surmise that Joseph's daughter, Joanna (Jenckes) Barnes lived at 49
Benefit Street, but that hasn't helped our genealogical search, as no
databases have a Joseph Jenckes with a Joanna daughter of the right
The gambrel-roofed Joseph Jenckes House (1774) at 43 Benefit Street is
on all the historic tours of the area.
The Providence Preservation Society was of help here, when answering our query on the Joseph/John Jenckes House. The PPS historic survey indicates that John Jenckes purchased the land from Joseph Whipple in 1773. They also found a passage in John Jenckes' 1790 will, to wit: "Further it is my will that in the division of my real estate the dwelling house where my son Joseph Jenckes now lives together with the lot of land on which same stands--shall be set off and assigned to my son Joseph Jenckes, his heirs and assigns forever." According to the PPS records, Joseph passed away in 1825 leaving the property to his 5 children. His three sons then sold their shares of the property to Joseph's two daughters, Mary and Hanna.Joseph Jenks appears in a 1796 list of investors in the Ohio Company as published in Hulbert, Archer Butler, ed., The Records of the Original Proceedings of the Ohio Company (Ohio Company Series, Volume 2) (Marietta, Ohio: Marietta Historical Commission, 1917) pp. 235-242. <http://www.genealogy-quest.com/collections/ohco.html Link stale 2010>. His name appears along with many other men known to have been associated with the Gaspee Affair, including: Abraham Whipple, Samuel Adams, John Brown, Theodore Foster, Welcome Arnold, and John Mawney, and many familiar family names of Gaspee raiders as well. We know that Abraham Whipple went on to become a founding father of Marietta, OH. Joseph Jencks also appears on a list of directors for the Providence Library along with known Gaspee raider Joseph Tillinghast and others of like ilk.
LDS combined with Gendex combined with Whipple.org file search:
This Joseph had a sister Susanna who m Joseph Bucklin <http://homepages.rootsweb.com/~edburton/fam01642.htm> This Joseph Bucklin was the father of the Joseph Bucklin that fired the shot wounding the commander of the HMS Gaspee in 1772.
Spouse: m1 Sarah King (dau of John & Elizabeth King); m2 in 1760 to Sarah Moon-King (1720) who had previously m Isaac King (1711-1757) in 1741
In September 2008 we received the following e-mail from a descendant, Lourdes Jones, to wit:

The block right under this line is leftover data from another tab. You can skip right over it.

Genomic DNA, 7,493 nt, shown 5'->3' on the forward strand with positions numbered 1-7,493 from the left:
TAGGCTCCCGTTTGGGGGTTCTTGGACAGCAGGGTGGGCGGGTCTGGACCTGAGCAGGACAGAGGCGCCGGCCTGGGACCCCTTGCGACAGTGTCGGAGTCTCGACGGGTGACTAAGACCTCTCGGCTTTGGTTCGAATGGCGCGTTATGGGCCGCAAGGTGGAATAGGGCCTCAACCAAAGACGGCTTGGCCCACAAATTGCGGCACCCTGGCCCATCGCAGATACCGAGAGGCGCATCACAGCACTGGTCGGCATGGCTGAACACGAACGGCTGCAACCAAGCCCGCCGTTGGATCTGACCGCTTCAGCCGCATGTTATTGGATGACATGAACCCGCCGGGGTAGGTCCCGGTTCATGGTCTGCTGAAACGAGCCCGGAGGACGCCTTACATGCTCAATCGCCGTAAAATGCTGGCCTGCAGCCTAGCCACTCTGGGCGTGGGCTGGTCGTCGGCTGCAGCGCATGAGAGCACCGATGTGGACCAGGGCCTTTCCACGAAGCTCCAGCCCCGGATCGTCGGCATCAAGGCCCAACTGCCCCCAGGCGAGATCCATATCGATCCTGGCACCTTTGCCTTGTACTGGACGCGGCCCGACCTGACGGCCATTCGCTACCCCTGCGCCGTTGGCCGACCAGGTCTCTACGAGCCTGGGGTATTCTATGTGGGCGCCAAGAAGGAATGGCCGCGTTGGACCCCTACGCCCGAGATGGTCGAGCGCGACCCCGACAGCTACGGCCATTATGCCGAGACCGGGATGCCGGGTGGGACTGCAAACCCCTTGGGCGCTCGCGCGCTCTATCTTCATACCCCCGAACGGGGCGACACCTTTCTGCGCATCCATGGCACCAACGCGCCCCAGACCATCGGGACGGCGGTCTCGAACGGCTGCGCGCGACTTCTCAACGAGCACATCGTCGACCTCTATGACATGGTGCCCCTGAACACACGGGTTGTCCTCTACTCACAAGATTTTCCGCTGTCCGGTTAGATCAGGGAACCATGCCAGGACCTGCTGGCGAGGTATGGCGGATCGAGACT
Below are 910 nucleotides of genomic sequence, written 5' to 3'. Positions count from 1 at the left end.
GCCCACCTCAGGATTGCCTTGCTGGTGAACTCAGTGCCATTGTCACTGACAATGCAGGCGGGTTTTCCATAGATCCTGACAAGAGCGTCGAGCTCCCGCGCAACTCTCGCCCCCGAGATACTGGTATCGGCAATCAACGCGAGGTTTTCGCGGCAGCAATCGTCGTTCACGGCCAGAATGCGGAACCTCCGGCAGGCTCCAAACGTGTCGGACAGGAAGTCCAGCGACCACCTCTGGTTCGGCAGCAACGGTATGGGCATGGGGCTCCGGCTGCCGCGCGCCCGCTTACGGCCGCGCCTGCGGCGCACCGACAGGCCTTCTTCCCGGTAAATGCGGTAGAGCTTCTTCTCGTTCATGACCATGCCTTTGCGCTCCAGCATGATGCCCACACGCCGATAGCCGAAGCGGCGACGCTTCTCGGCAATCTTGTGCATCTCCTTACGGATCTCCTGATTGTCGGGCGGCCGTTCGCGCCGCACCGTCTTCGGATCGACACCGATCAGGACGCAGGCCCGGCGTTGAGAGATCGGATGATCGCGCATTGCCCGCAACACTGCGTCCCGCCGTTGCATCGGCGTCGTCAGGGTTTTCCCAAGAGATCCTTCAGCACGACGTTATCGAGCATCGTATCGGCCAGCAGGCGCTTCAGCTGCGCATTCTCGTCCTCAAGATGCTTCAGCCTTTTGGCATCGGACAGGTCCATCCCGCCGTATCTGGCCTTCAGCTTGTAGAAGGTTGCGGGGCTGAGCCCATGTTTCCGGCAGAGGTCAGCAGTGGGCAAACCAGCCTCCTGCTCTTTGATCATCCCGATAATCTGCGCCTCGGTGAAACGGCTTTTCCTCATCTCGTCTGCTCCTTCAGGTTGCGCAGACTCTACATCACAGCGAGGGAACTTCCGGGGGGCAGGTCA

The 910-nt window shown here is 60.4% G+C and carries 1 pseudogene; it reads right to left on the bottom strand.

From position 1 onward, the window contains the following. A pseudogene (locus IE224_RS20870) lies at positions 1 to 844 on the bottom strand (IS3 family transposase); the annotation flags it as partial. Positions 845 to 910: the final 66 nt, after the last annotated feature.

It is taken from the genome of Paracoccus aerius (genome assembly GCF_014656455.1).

My reason for feeling this is that although he has been dismissed as being "too old" because he was 58 years old at the time of the Gaspee incident on June 10, 1772 (which I would also), he actually served during the Revolutionary War yeas as a Captain of a Company of Minutemen at Smithfield in October of 1775, and later was appointed in March of 1776 to a committee to procure arms and "accoutrements" also for Smithfield. All of his remaining sons, Samuel, Boomer and Caleb (my 3rd great grandfather) all joined up and served as well and all four men came marching home after their service was finished.
Despite the heroic service to our country of this Joseph Jenckes, we must disagree with the assertions that this was the Joseph Jenckes that helped burn the Gaspee for reasons listed below, unless new evidence is discovered otherwise.
Spouse: Susanna Wilkinson (1729)
Children: 8 starting in 1756, no Joseph among those listed. Lived in Smithfield, RI. This is the paternal nephew of the Joseph Jenks #1. (He did have at least one daughter named Mary b1760 in Pawtucket, but no Hanna or Joanna found., and if he died in 1825, he'd have been 96)
Marriage 1 Sarah TINGLEY b: 9 SEP 1744 in Rehoboth, , Massachusetts who died 1Dec1825
Married in 1760 in Rehoboth. 12 Children born in Providence, RI
Was in 1784 in Capt. Wall's Company from Coventry, RI
Was a member of First Baptist Church in Providence.
Had 8 children, one of which was Joseph Jenckes b 4Mar1785
He did have a brother, John b 1727
Spouse: Lydia Dexter m 1762
Children: 8 starting in 1768
Either of the Joseph Jenckes' of 1758 and 1759 would have been only 13 years old at the time of the Gaspee attack, and that would stretch the imagination. But we are intrigued that the Joseph Jenckes of 1758 mother's maiden name was Whipple, and the other one Olney. Note that NONE of the above searches match the Providence Preservation Society records that indicate Joseph Jenckes, most likely of our concern, had John as a father, Mary, Hanna, and possibly Joanna as a daughter, and who died in 1825. All of our research indicates that the people involved in the raid lived or worked on the dockyards area of
|For his role in destroying the HMS Gaspee, the Gaspee Days Committee recognizes Joseph Jencks as a true American patriot. Unfortunately, we are not positive as to which Joseph Jencks is the one we honor.|